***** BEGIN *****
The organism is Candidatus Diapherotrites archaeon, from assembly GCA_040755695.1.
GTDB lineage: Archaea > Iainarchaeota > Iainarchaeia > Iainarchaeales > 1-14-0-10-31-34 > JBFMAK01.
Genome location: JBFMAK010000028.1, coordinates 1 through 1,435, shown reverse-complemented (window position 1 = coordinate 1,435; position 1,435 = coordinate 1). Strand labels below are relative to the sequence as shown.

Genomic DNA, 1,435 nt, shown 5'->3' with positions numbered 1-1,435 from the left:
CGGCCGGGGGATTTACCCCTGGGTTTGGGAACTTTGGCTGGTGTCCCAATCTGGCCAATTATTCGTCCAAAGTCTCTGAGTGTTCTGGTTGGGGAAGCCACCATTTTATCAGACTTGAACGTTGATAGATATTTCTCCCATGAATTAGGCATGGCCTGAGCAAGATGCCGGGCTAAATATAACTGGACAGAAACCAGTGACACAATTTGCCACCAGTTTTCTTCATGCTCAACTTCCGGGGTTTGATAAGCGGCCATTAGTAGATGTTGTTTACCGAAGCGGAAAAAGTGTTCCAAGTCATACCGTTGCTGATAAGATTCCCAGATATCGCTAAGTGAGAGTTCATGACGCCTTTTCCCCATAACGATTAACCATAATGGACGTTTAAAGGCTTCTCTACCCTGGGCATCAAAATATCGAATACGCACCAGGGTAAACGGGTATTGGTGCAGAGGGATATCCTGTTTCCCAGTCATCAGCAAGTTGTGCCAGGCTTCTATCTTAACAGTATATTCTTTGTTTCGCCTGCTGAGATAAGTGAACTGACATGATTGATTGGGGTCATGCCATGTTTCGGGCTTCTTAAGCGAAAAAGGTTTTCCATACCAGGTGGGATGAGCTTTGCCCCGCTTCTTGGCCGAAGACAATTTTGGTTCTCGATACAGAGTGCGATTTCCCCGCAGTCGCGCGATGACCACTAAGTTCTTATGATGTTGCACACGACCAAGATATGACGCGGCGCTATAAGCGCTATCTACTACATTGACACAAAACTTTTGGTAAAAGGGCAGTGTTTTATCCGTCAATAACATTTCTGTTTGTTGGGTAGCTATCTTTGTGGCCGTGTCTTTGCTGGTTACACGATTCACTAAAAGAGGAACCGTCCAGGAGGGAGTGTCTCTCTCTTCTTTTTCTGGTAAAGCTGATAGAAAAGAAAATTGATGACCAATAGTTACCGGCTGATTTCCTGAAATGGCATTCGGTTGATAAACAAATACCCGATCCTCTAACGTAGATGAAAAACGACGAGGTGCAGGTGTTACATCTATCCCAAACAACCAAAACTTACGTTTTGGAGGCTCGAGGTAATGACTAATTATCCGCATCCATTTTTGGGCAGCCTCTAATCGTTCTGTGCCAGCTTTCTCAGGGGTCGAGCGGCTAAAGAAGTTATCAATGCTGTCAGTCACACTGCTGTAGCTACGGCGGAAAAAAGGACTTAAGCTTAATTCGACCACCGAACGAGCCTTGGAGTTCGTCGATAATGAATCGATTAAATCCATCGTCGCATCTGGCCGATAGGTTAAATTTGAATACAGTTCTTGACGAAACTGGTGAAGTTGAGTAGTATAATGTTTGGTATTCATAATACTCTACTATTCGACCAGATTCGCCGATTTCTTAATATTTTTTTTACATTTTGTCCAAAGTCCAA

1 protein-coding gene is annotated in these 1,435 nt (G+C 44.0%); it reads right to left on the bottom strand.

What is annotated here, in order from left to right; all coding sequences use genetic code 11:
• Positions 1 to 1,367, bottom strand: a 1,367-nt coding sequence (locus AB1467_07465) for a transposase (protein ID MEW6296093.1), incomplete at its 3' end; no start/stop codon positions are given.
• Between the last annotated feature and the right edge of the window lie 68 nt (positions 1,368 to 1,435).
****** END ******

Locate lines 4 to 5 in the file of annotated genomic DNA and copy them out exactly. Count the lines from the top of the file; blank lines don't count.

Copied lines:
Genomic DNA, 1,435 nt, shown 5'->3' with positions numbered 1-1,435 from the left:
CGGCCGGGGGATTTACCCCTGGGTTTGGGAACTTTGGCTGGTGTCCCAATCTGGCCAATTATTCGTCCAAAGTCTCTGAGTGTTCTGGTTGGGGAAGCCACCATTTTATCAGACTTGAACGTTGATAGATATTTCTCCCATGAATTAGGCATGGCCTGAGCAAGATGCCGGGCTAAATATAACTGGACAGAAACCAGTGACACAATTTGCCACCAGTTTTCTTCATGCTCAACTTCCGGGGTTTGATAAGCGGCCATTAGTAGATGTTGTTTACCGAAGCGGAAAAAGTGTTCCAAGTCATACCGTTGCTGATAAGATTCCCAGATATCGCTAAGTGAGAGTTCATGACGCCTTTTCCCCATAACGATTAACCATAATGGACGTTTAAAGGCTTCTCTACCCTGGGCATCAAAATATCGAATACGCACCAGGGTAAACGGGTATTGGTGCAGAGGGATATCCTGTTTCCCAGTCATCAGCAAGTTGTGCCAGGCTTCTATCTTAACAGTATATTCTTTGTTTCGCCTGCTGAGATAAGTGAACTGACATGATTGATTGGGGTCATGCCATGTTTCGGGCTTCTTAAGCGAAAAAGGTTTTCCATACCAGGTGGGATGAGCTTTGCCCCGCTTCTTGGCCGAAGACAATTTTGGTTCTCGATACAGAGTGCGATTTCCCCGCAGTCGCGCGATGACCACTAAGTTCTTATGATGTTGCACACGACCAAGATATGACGCGGCGCTATAAGCGCTATCTACTACATTGACACAAAACTTTTGGTAAAAGGGCAGTGTTTTATCCGTCAATAACATTTCTGTTTGTTGGGTAGCTATCTTTGTGGCCGTGTCTTTGCTGGTTACACGATTCACTAAAAGAGGAACCGTCCAGGAGGGAGTGTCTCTCTCTTCTTTTTCTGGTAAAGCTGATAGAAAAGAAAATTGATGACCAATAGTTACCGGCTGATTTCCTGAAATGGCATTCGGTTGATAAACAAATACCCGATCCTCTAACGTAGATGAAAAACGACGAGGTGCAGGTGTTACATCTATCCCAAACAACCAAAACTTACGTTTTGGAGGCTCGAGGTAATGACTAATTATCCGCATCCATTTTTGGGCAGCCTCTAATCGTTCTGTGCCAGCTTTCTCAGGGGTCGAGCGGCTAAAGAAGTTATCAATGCTGTCAGTCACACTGCTGTAGCTACGGCGGAAAAAAGGACTTAAGCTTAATTCGACCACCGAACGAGCCTTGGAGTTCGTCGATAATGAATCGATTAAATCCATCGTCGCATCTGGCCGATAGGTTAAATTTGAATACAGTTCTTGACGAAACTGGTGAAGTTGAGTAGTATAATGTTTGGTATTCATAATACTCTACTATTCGACCAGATTCGCCGATTTCTTAATATTTTTTTTACATTTTGTCCAAAGTCCAA